I don’t understand why there is SO much pushback on this. I mean, I hear black women say all the time stuff like “Men are like checking accounts, if they don’t have any money, they don’t generate any interest” and “You gotta have a J.O.B. if you wanna be with me”. I mean, you as black women want the men who want to be with you to be financially together and financially tight, right? I mean, damn, I love how the double standard is rearing it’s ugly head here. What you essentially are saying, is that a black man should accept a “Black Queen” even though her financial situation is that of a peasant. “If he’s a real man, he should be able to handle a Real Woman like that”. On the other hand, men have to come to the table with all their ducks in a row financially. Ladies, just like you want your man together financially, we want our women together financially. Is that so hard to understand?

  • Dear Mr. Point Black,

    The point is not whether women (black/brown/purple or yellow) should have their finances together before seeking a committed relationship. That is a given. The point is that both men and women should work to be good financial stewards, and the author of the Atlanta Journal editorial did a disservice to women by singling them out as if they are the only ones with a debt problem. If women do have more debt and financial problems then men, please show me a statistic to prove it. Otherwise, address the problem universally. Yes, there are women who spend too much money on clothes, shoes, and handbags, but there are men who spend too much on consumer electronics, golf clubs, or fancy sports cars when they can’t afford it. There are men by the dozens who will wear the most expensive kicks around but are six months behind on their child support payments. So, Ms Hazelwood’s point is this: its not a woman thing or a man thing-its a debt thing. Get it together before you get married, not because you want to get married, but because it is the right thing to do.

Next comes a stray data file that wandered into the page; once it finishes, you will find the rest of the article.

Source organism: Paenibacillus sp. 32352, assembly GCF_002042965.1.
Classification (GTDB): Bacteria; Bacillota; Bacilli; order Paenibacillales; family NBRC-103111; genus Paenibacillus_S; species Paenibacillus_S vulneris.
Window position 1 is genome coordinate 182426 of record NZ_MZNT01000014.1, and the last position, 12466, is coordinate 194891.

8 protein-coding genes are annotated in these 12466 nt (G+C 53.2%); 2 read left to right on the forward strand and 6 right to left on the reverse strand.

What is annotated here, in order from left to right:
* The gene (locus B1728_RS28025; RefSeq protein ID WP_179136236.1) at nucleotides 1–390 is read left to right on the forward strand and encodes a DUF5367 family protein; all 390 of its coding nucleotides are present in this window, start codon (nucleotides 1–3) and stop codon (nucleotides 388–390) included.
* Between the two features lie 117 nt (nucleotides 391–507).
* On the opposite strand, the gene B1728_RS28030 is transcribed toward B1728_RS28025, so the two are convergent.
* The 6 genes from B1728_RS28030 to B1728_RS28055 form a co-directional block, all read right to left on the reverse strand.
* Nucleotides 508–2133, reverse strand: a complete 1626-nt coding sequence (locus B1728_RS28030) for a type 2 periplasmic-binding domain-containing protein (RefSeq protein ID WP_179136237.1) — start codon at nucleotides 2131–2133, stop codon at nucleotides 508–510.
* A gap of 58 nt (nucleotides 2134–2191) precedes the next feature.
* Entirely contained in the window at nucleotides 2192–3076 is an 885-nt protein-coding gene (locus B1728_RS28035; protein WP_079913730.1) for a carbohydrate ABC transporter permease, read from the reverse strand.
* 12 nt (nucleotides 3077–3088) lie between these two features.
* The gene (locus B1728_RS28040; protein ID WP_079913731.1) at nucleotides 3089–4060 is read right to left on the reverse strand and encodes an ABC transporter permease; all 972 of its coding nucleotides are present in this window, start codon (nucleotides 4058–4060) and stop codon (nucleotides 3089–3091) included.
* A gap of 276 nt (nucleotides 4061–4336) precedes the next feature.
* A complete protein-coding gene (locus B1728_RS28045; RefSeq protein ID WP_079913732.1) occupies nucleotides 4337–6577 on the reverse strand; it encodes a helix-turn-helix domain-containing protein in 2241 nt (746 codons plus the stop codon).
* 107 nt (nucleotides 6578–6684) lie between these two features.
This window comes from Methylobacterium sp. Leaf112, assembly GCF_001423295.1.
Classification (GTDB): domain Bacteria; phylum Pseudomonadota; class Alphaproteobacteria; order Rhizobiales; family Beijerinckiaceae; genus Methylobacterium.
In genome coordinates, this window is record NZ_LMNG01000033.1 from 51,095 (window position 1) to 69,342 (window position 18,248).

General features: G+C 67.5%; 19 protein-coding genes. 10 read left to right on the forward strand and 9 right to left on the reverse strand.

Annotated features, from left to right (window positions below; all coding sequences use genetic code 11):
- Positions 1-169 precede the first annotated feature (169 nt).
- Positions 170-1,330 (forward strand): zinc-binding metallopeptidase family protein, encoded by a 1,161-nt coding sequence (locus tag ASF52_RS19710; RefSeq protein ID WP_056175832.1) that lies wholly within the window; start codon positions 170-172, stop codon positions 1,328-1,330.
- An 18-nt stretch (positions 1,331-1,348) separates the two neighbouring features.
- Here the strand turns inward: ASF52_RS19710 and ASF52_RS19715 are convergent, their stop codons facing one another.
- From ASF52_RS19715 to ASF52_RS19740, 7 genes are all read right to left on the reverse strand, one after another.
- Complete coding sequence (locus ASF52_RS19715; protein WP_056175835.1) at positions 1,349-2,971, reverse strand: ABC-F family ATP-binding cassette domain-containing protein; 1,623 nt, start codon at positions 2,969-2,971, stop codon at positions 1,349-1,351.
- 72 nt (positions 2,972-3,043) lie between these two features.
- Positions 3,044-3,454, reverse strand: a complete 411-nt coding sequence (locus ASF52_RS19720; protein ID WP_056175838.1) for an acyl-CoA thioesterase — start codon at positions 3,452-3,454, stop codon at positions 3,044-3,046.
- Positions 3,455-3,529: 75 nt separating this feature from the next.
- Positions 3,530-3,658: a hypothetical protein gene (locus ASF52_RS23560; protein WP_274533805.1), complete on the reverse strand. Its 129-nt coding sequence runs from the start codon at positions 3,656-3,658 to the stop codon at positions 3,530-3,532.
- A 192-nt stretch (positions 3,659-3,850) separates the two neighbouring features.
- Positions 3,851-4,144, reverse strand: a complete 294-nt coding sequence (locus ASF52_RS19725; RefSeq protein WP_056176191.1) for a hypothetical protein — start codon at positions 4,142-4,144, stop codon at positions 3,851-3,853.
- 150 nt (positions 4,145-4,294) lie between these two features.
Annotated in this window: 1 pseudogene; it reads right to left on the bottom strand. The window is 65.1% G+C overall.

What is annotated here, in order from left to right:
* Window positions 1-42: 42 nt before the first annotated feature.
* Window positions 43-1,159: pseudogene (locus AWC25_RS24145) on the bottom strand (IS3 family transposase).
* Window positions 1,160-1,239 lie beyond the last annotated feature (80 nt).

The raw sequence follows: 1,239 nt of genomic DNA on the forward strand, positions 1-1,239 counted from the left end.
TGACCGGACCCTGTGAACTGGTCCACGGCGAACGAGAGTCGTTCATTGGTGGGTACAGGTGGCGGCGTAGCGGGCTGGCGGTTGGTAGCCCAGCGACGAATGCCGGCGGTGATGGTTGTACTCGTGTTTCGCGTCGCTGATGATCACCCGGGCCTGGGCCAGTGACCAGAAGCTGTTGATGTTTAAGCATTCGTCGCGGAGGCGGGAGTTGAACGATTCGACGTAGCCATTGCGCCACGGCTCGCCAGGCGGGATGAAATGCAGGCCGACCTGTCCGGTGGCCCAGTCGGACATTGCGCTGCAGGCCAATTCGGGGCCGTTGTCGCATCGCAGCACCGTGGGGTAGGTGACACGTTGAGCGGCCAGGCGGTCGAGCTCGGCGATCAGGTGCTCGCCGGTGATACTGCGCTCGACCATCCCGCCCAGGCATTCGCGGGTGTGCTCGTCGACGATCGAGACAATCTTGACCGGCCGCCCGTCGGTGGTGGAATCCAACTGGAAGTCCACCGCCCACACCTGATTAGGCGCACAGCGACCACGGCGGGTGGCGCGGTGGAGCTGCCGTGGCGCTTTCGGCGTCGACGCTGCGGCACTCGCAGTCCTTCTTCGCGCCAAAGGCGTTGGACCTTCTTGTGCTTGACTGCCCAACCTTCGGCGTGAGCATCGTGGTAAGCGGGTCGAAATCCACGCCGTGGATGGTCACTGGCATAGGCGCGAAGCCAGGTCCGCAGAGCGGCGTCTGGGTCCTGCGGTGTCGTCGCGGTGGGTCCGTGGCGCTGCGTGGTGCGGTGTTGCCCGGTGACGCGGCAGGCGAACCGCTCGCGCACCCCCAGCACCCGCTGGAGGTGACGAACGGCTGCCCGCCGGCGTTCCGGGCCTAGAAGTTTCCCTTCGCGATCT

• PointBlankHeadshotKnowledge

      Well met Marcia. I KNOW there are men who are in horrid financial situations and financially irresponsible as well. However, there is a marked difference. Men who are in this position for the most part KNOW they are in this position, because he is constantly informed that he is. If a man who is financially busted gets too big-headed, and out of his “Lane” as it were, he is knocked back into his lane real quick. Women, especially black women, have NO problem telling a man how broke he is, how “Ain’t sS&^t” he is, and what he can and can’t have/get due to his financial situation. He can choose to ignore what women tell him, but it doesn’t matter because on way or another, he is forced to accept his current life position by way of the women he covets, basically telling him to take his broke ass straight to hell.